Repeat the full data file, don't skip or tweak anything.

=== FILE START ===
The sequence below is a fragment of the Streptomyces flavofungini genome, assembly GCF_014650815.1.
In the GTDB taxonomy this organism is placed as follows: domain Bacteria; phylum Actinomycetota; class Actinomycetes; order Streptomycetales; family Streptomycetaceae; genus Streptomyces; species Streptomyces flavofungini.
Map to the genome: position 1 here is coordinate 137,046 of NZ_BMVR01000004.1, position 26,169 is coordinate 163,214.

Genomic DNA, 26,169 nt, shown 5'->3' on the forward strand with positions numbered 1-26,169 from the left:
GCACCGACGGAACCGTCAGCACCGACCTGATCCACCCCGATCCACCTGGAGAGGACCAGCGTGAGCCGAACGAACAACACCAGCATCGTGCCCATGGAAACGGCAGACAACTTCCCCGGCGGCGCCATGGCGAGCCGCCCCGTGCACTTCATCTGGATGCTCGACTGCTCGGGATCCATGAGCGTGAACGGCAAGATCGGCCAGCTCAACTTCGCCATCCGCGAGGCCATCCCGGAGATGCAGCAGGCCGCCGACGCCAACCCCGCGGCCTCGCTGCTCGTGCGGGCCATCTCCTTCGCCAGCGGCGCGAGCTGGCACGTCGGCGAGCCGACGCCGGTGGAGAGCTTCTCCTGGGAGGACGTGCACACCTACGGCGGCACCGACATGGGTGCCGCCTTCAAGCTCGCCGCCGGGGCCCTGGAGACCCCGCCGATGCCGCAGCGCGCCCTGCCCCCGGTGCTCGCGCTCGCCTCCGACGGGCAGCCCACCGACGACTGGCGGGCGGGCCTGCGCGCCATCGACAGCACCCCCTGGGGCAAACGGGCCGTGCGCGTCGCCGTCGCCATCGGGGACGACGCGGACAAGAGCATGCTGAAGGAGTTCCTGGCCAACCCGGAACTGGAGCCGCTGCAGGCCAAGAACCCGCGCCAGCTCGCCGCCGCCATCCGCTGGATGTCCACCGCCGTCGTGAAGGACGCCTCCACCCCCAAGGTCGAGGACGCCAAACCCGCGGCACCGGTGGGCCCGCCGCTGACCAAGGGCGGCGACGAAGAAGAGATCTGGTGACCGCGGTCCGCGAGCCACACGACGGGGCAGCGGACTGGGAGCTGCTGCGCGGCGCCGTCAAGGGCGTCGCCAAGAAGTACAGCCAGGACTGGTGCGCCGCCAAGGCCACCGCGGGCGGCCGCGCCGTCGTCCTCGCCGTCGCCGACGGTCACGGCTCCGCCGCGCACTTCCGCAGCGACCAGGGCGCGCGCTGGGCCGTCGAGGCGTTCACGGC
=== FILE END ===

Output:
The sequence below is a fragment of the Streptomyces flavofungini genome, assembly GCF_014650815.1.
In the GTDB taxonomy this organism is placed as follows: domain Bacteria; phylum Actinomycetota; class Actinomycetes; order Streptomycetales; family Streptomycetaceae; genus Streptomyces; species Streptomyces flavofungini.
Map to the genome: position 1 here is coordinate 137,046 of NZ_BMVR01000004.1, position 26,169 is coordinate 163,214.

Genomic DNA, 26,169 nt, shown 5'->3' on the forward strand with positions numbered 1-26,169 from the left:
GCACCGACGGAACCGTCAGCACCGACCTGATCCACCCCGATCCACCTGGAGAGGACCAGCGTGAGCCGAACGAACAACACCAGCATCGTGCCCATGGAAACGGCAGACAACTTCCCCGGCGGCGCCATGGCGAGCCGCCCCGTGCACTTCATCTGGATGCTCGACTGCTCGGGATCCATGAGCGTGAACGGCAAGATCGGCCAGCTCAACTTCGCCATCCGCGAGGCCATCCCGGAGATGCAGCAGGCCGCCGACGCCAACCCCGCGGCCTCGCTGCTCGTGCGGGCCATCTCCTTCGCCAGCGGCGCGAGCTGGCACGTCGGCGAGCCGACGCCGGTGGAGAGCTTCTCCTGGGAGGACGTGCACACCTACGGCGGCACCGACATGGGTGCCGCCTTCAAGCTCGCCGCCGGGGCCCTGGAGACCCCGCCGATGCCGCAGCGCGCCCTGCCCCCGGTGCTCGCGCTCGCCTCCGACGGGCAGCCCACCGACGACTGGCGGGCGGGCCTGCGCGCCATCGACAGCACCCCCTGGGGCAAACGGGCCGTGCGCGTCGCCGTCGCCATCGGGGACGACGCGGACAAGAGCATGCTGAAGGAGTTCCTGGCCAACCCGGAACTGGAGCCGCTGCAGGCCAAGAACCCGCGCCAGCTCGCCGCCGCCATCCGCTGGATGTCCACCGCCGTCGTGAAGGACGCCTCCACCCCCAAGGTCGAGGACGCCAAACCCGCGGCACCGGTGGGCCCGCCGCTGACCAAGGGCGGCGACGAAGAAGAGATCTGGTGACCGCGGTCCGCGAGCCACACGACGGGGCAGCGGACTGGGAGCTGCTGCGCGGCGCCGTCAAGGGCGTCGCCAAGAAGTACAGCCAGGACTGGTGCGCCGCCAAGGCCACCGCGGGCGGCCGCGCCGTCGTCCTCGCCGTCGCCGACGGTCACGGCTCCGCCGCGCACTTCCGCAGCGACCAGGGCGCGCGCTGGGCCGTCGAGGCGTTCACGGC